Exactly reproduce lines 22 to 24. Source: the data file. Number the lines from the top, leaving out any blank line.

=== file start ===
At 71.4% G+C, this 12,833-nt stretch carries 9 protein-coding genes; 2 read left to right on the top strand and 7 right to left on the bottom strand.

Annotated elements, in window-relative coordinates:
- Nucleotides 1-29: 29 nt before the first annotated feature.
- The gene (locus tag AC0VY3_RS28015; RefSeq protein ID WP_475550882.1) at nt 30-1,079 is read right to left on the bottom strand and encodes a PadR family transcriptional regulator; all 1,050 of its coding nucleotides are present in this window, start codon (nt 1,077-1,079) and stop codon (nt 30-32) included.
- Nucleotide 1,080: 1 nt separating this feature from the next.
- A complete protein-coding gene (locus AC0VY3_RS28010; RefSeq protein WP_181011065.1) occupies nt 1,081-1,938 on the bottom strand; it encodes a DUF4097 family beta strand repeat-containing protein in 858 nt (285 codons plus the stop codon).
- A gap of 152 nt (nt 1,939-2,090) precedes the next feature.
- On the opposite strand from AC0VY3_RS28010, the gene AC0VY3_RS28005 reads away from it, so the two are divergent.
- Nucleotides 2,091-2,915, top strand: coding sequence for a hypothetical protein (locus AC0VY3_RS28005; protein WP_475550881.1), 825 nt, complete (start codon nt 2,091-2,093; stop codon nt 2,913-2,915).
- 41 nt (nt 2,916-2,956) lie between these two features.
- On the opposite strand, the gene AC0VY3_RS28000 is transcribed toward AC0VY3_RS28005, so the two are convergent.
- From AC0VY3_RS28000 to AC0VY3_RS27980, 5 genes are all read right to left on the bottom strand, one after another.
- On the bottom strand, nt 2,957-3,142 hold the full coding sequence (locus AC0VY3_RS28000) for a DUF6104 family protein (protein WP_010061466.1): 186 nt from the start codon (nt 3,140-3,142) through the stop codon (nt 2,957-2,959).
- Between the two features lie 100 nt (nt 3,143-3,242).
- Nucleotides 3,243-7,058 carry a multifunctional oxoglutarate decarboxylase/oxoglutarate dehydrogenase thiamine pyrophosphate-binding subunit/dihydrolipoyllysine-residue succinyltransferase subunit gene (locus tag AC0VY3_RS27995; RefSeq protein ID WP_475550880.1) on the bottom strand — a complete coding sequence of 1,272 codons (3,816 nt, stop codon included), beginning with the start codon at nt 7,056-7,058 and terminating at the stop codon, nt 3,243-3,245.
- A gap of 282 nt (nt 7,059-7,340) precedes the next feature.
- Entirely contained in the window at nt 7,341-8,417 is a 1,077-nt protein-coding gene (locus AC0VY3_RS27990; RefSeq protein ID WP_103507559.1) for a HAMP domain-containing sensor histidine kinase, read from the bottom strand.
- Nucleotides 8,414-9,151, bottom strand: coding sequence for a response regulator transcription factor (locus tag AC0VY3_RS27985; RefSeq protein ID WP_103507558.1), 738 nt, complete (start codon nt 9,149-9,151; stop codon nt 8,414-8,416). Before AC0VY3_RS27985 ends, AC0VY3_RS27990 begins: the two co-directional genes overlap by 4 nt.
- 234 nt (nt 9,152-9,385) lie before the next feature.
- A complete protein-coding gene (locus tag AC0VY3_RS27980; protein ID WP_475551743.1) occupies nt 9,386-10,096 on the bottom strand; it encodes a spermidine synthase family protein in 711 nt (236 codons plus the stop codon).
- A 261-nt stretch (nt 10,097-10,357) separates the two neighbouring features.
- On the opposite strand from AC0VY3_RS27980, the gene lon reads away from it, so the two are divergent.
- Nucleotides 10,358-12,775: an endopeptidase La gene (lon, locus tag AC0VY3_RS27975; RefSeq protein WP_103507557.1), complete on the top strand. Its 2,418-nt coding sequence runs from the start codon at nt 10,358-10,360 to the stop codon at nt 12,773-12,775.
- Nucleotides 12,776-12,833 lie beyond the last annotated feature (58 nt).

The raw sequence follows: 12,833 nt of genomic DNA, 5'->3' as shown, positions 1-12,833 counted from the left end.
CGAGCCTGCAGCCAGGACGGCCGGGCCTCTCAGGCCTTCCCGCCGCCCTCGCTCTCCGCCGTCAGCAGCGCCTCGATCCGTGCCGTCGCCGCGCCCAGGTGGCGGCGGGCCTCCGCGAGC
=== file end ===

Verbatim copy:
- On the opposite strand from AC0VY3_RS27980, the gene lon reads away from it, so the two are divergent.
- Nucleotides 10,358-12,775: an endopeptidase La gene (lon, locus tag AC0VY3_RS27975; RefSeq protein WP_103507557.1), complete on the top strand. Its 2,418-nt coding sequence runs from the start codon at nt 10,358-10,360 to the stop codon at nt 12,773-12,775.
- Nucleotides 12,776-12,833 lie beyond the last annotated feature (58 nt).